Neuroscience is the study of the nervous system, which includes the brain and the spinal cord. It's a broad term encompassing numerous, more specific disciplines, including cognitive, clinical, and developmental neuroscience.
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In a new study with powerful implications for mental health, scientists hijacked the memories of lab mice, inducing them to form synthetic “hybrid memories” that were a combination of real experience and confused context. The work could eventually pave the way for false-memory or real memory manipulation in people with schizophrenia or post-traumatic stress disorder.
Paul Allen's commitment to tackling big questions in neuroscience grows larger still. The Microsoft co-founder has already contributed hundreds of millions of dollars to brain science, much of it to the establishment of the Allen Brain Institute, a nonprofit charged with building a massive database of information about the brain. Now, seemingly from a frustration with the slow pace of discovery elsewhere in the field, Allen has committed another $300 million over the next decade to expanding his institute to include it's own lab for neuroscience investigation.
McSweeney's, purveyor of pretty books, magazines, and short-form web comedy, teamed up with the Stanford MRI Lab for a short film, featured in McSweeney's newest Wholphin DVD quarterly, and it is appropriately themed for a certain pink-hued February day. Seven contestants face off in a "love competition," in which they cram into an MRI machine and "love" as hard as they can for five minutes while being neurochemically examined. It is adorable. More info here, or you can watch the video below.
A group of forward-thinking military scientists want to plug soldiers’ weapons directly into their brains, and this time DARPA is nowhere to be found. The Royal Society, the UK’s national academy of scientific thought, issued a report today on the applications of neuroscience in the military and law enforcement contexts. Discussed therein: new performance-enhancing designer drugs, brain stimulation to boost brain function, and weapons systems that plug directly into the brain.
Scores of animals exist in scientific laboratories for the purpose of serving as our proxies, their cortices mapped and their flu responses studied so scientists can figure out how humans work. But in many cases, there's little agreement between their functions and ours, and scientists need to figure out how to draw useful comparisons. To get a better handle on this, brain researchers had humans and monkeys watch "The Good, the Bad and the Ugly" inside an MRI machine.
As you listened to your colleagues' conversations at work today, or to a podcast on the train home, or to your personal trainer shouting lift, your brain completed some complex tasks. The frequencies of syllables and whole words were decoded and given meaning, and you could make sense of the language-filled world we live in without actively thinking about it. Now a team of researchers from the University of California at Berkeley has figured out how to map some of these cortical computations. It's a major step toward understanding how we hear — and a possible step toward hearing what we think.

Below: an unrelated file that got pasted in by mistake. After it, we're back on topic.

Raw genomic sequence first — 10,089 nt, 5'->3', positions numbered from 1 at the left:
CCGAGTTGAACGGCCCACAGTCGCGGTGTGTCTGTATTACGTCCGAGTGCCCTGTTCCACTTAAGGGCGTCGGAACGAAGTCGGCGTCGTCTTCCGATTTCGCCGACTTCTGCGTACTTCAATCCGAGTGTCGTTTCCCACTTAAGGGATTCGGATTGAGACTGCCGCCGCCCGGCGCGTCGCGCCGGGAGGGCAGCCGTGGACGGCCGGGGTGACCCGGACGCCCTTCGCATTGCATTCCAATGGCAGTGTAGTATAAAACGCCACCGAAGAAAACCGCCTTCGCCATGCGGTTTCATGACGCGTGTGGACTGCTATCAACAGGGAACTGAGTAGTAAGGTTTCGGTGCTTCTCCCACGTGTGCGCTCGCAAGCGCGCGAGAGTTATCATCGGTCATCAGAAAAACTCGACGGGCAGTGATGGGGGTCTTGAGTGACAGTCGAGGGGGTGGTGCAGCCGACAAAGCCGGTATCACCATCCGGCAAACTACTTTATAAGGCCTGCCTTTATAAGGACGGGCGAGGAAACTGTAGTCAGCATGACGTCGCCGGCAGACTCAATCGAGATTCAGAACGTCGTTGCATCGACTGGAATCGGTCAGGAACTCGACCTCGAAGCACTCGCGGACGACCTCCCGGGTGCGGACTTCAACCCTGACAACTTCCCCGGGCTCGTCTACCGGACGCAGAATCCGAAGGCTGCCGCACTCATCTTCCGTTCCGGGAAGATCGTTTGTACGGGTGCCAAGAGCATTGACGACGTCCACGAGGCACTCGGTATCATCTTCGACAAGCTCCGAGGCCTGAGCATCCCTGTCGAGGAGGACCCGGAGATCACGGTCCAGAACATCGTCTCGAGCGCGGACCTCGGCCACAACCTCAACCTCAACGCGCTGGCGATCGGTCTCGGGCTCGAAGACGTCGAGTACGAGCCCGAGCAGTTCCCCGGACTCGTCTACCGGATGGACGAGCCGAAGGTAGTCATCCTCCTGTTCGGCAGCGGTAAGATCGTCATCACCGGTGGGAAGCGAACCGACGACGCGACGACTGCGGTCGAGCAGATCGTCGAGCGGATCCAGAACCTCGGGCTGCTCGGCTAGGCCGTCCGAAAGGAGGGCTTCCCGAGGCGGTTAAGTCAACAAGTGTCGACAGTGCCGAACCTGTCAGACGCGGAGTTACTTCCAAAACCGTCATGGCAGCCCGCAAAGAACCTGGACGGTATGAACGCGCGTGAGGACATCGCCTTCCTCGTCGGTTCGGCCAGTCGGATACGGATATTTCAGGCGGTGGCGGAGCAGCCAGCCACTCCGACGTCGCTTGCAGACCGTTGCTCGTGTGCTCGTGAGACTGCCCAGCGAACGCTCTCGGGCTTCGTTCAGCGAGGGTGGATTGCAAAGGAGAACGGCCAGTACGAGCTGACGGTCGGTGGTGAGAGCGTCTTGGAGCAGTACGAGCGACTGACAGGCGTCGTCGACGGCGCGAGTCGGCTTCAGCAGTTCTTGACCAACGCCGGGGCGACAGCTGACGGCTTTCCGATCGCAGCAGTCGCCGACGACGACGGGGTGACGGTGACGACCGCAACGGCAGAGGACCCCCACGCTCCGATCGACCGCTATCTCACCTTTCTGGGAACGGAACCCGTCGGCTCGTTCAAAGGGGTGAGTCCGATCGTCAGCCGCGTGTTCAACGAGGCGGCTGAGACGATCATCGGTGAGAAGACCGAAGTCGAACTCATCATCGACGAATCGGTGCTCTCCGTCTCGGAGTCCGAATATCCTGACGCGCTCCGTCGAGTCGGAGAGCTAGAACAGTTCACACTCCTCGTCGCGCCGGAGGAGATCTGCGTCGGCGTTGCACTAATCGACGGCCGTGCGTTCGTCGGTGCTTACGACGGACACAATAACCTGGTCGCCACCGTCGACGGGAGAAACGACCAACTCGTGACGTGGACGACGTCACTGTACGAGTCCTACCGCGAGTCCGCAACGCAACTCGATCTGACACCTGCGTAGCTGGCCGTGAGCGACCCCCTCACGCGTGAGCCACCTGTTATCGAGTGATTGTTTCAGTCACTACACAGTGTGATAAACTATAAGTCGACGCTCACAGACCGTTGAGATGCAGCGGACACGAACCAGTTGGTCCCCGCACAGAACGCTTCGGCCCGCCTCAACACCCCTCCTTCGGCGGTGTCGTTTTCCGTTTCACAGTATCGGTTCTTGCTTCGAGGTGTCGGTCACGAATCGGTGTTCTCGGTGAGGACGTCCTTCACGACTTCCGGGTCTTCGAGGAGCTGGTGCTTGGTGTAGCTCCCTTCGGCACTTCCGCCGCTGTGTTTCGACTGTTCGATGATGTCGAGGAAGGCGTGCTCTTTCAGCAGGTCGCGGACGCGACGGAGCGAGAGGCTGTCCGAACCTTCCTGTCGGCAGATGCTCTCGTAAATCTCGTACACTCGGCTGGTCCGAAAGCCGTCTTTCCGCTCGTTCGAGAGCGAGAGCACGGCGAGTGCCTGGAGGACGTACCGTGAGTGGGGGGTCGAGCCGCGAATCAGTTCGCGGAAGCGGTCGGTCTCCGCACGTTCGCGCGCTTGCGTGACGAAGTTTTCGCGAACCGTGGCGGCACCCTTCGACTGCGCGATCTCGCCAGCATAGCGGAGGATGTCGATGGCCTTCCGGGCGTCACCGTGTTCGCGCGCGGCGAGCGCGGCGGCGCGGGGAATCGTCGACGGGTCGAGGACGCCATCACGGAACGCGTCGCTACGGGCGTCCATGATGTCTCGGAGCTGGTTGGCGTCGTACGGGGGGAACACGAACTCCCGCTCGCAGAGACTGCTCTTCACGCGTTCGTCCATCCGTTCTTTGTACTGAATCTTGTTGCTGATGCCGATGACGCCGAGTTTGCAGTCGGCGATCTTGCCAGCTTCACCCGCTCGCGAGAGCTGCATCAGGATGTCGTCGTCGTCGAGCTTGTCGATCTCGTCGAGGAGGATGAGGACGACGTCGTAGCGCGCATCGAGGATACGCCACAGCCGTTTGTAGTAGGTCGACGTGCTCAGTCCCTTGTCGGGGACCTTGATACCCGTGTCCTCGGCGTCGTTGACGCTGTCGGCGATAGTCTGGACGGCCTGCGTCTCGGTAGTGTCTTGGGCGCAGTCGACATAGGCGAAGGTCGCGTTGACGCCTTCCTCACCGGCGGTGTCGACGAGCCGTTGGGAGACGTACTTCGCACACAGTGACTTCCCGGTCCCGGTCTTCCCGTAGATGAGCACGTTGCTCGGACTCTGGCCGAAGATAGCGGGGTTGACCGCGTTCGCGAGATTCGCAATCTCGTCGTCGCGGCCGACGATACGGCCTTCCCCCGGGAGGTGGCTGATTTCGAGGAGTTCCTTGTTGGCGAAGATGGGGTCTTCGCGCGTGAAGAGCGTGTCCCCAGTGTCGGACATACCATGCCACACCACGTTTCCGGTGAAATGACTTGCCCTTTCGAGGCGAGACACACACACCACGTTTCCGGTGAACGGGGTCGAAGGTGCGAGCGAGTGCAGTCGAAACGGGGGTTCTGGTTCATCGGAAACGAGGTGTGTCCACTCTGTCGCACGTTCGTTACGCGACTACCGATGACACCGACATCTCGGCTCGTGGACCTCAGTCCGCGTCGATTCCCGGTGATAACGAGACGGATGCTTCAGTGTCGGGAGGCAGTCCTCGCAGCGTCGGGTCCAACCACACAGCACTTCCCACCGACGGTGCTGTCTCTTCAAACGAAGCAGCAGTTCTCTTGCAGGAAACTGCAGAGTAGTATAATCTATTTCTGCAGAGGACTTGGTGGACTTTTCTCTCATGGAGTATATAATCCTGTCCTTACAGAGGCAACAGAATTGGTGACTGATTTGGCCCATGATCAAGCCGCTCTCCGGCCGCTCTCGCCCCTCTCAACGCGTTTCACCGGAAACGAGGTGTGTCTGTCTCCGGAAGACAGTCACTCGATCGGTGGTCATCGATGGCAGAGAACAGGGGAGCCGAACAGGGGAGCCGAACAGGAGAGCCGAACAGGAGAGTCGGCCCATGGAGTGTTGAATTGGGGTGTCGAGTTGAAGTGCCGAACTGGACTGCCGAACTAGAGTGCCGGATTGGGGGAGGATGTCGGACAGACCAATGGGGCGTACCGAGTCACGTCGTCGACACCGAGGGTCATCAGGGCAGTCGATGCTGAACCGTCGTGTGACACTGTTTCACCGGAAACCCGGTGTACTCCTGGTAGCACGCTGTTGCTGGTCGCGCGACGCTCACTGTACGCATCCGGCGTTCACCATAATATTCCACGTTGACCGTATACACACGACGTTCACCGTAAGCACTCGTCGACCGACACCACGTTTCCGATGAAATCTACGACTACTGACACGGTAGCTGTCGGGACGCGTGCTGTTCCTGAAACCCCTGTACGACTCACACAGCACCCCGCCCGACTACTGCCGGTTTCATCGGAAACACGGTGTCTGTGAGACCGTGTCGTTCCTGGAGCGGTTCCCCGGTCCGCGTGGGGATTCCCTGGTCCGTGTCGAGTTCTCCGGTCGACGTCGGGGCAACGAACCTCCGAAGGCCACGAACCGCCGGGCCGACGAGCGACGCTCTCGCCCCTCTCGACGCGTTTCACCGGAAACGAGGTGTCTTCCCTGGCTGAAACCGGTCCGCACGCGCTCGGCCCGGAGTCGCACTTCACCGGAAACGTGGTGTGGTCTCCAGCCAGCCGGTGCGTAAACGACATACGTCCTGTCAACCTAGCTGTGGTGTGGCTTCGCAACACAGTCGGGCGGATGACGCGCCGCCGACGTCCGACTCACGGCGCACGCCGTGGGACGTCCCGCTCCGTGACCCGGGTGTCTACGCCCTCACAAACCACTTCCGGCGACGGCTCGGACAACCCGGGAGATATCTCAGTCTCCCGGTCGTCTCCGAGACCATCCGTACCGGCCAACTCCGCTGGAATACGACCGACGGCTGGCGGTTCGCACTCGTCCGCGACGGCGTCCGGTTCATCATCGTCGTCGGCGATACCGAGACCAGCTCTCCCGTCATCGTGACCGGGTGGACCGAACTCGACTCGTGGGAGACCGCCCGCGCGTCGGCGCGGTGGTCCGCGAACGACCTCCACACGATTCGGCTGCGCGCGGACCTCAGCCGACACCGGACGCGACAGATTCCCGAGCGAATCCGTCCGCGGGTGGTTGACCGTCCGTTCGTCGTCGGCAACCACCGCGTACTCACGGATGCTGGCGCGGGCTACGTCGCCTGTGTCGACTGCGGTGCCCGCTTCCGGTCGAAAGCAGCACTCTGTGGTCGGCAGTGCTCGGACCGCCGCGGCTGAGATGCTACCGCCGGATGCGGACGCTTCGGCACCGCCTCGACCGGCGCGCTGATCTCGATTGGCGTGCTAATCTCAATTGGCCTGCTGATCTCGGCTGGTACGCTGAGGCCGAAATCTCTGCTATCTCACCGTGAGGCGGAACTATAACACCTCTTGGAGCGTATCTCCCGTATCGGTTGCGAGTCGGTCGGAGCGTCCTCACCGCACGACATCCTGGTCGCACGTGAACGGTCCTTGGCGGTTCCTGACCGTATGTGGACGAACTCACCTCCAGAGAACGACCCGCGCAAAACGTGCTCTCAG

Unlike here in New York, where telling a cabbie to take you to even some of the most common intersections often result in a response of "Okay, how do I get there?", London cabdriver tests are notoriously difficult and complete. You don't just pass the test--you earn "The Knowledge," or the ins and outs of a massive and complex city from end to end. And, it turns out, the level of training needed to pass the test actually changes the structure of the brain, according to a new study.
Given a choice between eating chocolate alone and rescuing their pals, rats will apparently save their pals and then share the chocolate with them. Trapping a rat in a cage sparks its cagemate into action, as it figures out how to open the cage and liberate its jailed friend. This is an unusual example of rats expressing empathy, a trait thought to be reserved to us higher mammals, the primates.
A fluorescent protein derived from a Dead Sea microbe could be a novel way to track electrical signals in the brain, researchers say. It’s noninvasive and nontoxic, so it could enable neuron tracking without harming the neurons.
Super-entities are not just limited to dominance of the globe. Just as the economy is intertwined and largely controlled by a small and powerful core network, so too is your brain. Researchers have long known that some areas of the brain are deeply connected to other regions — but now a team from Indiana University and the Netherlands says these connected brain regions form strong connections to each other, creating a cerebral "rich club."